'A uniquely brilliant book . . . told in language as subtly beautiful as its desert setting. One of the most important pieces of American writing of our time' Stephen Amidon, Sunday Times
John Grady Cole is the last bewildered survivor of long generations of Texas ranchers. Finding himself cut off from the only life he has ever wanted, he sets out for Mexico with his friend Lacey Rawlins. Befriending a third boy on the way, they find a country beyond their imagining: barren and beautiful, rugged yet cruelly civilized; a place where dreams are paid for in blood.
All the Pretty Horses is an acknowledged masterpiece from Pulitzer Prize winning author Cormac McCarthy, and a grand love story: a novel about childhood passing, along with innocence and a vanished American age. Steeped in the wisdom that comes only from loss, it is a magnificent parable of responsibility, revenge and survival.
This is a novel so exuberant in its prose, so offbeat in its setting and so mordant and profound in its deliberations that one searches in vain for comparisons in American literature. None of McCarthy's previous works, not even the award-winning The Orchard Keeper (1965) or the much-admired Blood Meridian (1985), quite prepares the reader for the singular achievement of this first installment in the projected Border Trilogy. John Grady Cole is a 16-year-old boy who leaves his Texas home when his grandfather dies. With his parents already split up and his mother working in theater out of town, there is no longer reason for him to stay. He and his friend Lacey Rawlins ride their horses south into Mexico; they are joined by another boy, the mysterious Jimmy Blevins, a 14-year-old sharpshooter. Although the year is 1948, the landscape--at some moments parched and unforgiving, at others verdant and gentled by rain--seems out of time, somewhere before history or after it. These likable boys affect the cowboy's taciturnity--they roll cigarettes and say what they mean--and yet amongst themselves are given to terse, comic exchanges about life and death. In McCarthy's unblinking imagination the boys suffer truly harrowing encounters with corrupt Mexican officials, enigmatic bandits and a desert weather that roils like an angry god. Though some readers may grow impatient with the wild prairie rhythms of McCarthy's language, others will find his voice completely transporting. In what is perhaps the book's most spectacular feat, horses and men are joined in a philosophical union made manifest in the muscular pulse of the prose and the brute dignity of the characters. ``What he loved in horses was what he loved in men, the blood and the heat of the blood that ran them,'' the narrator says of John Grady. As a bonus, Grady endures a tragic love affair with the daughter of a rich Spanish Hacendado , a romance, one hopes, to be resumed later in the trilogy.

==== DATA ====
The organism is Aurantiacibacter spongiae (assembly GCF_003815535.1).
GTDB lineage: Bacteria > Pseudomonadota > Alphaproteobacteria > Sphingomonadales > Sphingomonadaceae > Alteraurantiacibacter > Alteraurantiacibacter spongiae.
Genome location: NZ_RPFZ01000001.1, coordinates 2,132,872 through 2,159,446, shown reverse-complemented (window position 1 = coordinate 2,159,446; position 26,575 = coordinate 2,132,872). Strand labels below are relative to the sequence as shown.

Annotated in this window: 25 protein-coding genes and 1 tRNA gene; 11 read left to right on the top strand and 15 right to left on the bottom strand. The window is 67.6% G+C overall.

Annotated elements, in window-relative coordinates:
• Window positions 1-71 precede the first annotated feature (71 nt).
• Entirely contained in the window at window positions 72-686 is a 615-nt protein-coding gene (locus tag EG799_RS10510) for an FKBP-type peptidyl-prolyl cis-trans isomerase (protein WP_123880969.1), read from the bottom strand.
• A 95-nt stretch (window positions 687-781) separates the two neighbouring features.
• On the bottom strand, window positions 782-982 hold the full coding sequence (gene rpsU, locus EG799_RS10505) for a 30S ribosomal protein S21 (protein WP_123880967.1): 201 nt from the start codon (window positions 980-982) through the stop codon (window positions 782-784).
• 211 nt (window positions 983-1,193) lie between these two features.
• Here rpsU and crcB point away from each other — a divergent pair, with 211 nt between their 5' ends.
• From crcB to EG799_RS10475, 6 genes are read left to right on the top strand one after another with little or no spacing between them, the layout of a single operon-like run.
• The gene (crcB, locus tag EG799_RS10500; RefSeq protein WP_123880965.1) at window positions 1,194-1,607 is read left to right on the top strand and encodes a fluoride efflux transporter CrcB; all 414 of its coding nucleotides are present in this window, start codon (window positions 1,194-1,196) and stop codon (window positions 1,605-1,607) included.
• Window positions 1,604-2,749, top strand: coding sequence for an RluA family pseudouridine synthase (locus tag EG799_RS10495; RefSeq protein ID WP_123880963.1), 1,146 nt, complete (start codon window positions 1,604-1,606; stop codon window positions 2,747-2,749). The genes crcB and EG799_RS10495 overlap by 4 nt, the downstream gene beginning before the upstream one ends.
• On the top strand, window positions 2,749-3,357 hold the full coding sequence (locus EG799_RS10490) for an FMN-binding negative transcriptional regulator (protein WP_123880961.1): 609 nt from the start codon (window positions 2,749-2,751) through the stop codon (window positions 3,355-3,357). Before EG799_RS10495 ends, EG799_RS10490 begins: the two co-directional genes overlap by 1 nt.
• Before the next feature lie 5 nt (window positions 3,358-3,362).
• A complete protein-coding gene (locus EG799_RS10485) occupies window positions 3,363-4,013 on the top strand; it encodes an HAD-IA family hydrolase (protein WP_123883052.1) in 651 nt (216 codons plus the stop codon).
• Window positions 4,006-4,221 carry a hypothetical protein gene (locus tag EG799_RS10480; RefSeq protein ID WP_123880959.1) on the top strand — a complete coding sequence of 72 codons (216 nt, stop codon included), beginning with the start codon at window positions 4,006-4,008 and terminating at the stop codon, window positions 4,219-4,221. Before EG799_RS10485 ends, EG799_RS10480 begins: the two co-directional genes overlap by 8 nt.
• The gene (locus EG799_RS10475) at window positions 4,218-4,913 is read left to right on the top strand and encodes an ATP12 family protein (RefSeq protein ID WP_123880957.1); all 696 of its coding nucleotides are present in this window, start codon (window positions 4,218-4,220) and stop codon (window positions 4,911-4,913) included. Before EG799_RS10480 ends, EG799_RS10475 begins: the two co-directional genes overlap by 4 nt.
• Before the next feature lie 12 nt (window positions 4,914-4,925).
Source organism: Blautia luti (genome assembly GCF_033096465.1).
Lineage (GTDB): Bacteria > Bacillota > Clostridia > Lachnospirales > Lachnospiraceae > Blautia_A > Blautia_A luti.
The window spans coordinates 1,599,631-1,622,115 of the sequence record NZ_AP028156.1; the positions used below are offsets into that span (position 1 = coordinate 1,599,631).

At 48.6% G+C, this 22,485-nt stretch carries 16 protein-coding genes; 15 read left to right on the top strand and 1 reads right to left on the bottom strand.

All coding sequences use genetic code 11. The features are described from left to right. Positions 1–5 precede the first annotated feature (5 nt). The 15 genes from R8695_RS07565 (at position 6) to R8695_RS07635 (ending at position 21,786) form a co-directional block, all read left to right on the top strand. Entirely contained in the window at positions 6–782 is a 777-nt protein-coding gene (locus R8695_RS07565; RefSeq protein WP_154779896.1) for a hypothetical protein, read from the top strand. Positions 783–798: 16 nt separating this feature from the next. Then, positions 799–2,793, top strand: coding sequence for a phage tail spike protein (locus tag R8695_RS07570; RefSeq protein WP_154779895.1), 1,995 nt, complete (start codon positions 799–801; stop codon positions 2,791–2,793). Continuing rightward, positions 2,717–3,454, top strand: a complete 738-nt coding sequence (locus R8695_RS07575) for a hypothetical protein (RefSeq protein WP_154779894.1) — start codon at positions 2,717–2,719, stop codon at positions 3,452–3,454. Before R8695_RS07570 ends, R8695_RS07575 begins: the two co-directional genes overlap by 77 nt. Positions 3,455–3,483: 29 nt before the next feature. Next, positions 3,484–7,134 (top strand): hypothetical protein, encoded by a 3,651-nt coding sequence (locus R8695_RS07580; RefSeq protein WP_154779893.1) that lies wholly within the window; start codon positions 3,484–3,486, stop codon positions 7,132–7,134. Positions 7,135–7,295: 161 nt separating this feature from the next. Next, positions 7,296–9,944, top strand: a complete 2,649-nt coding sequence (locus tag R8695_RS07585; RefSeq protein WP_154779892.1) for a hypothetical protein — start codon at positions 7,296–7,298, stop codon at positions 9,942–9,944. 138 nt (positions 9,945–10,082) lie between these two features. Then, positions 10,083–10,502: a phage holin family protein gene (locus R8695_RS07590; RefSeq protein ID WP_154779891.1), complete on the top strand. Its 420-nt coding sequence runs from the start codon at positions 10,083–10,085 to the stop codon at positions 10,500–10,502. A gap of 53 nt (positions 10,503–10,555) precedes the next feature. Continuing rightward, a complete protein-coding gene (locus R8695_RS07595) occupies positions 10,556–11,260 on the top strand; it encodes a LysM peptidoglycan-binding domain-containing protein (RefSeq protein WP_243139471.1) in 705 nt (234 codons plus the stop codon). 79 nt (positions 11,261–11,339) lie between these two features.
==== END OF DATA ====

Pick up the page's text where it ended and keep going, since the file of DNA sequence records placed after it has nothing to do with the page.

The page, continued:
A true masterpiece of fiction, shame the sequels don't live up this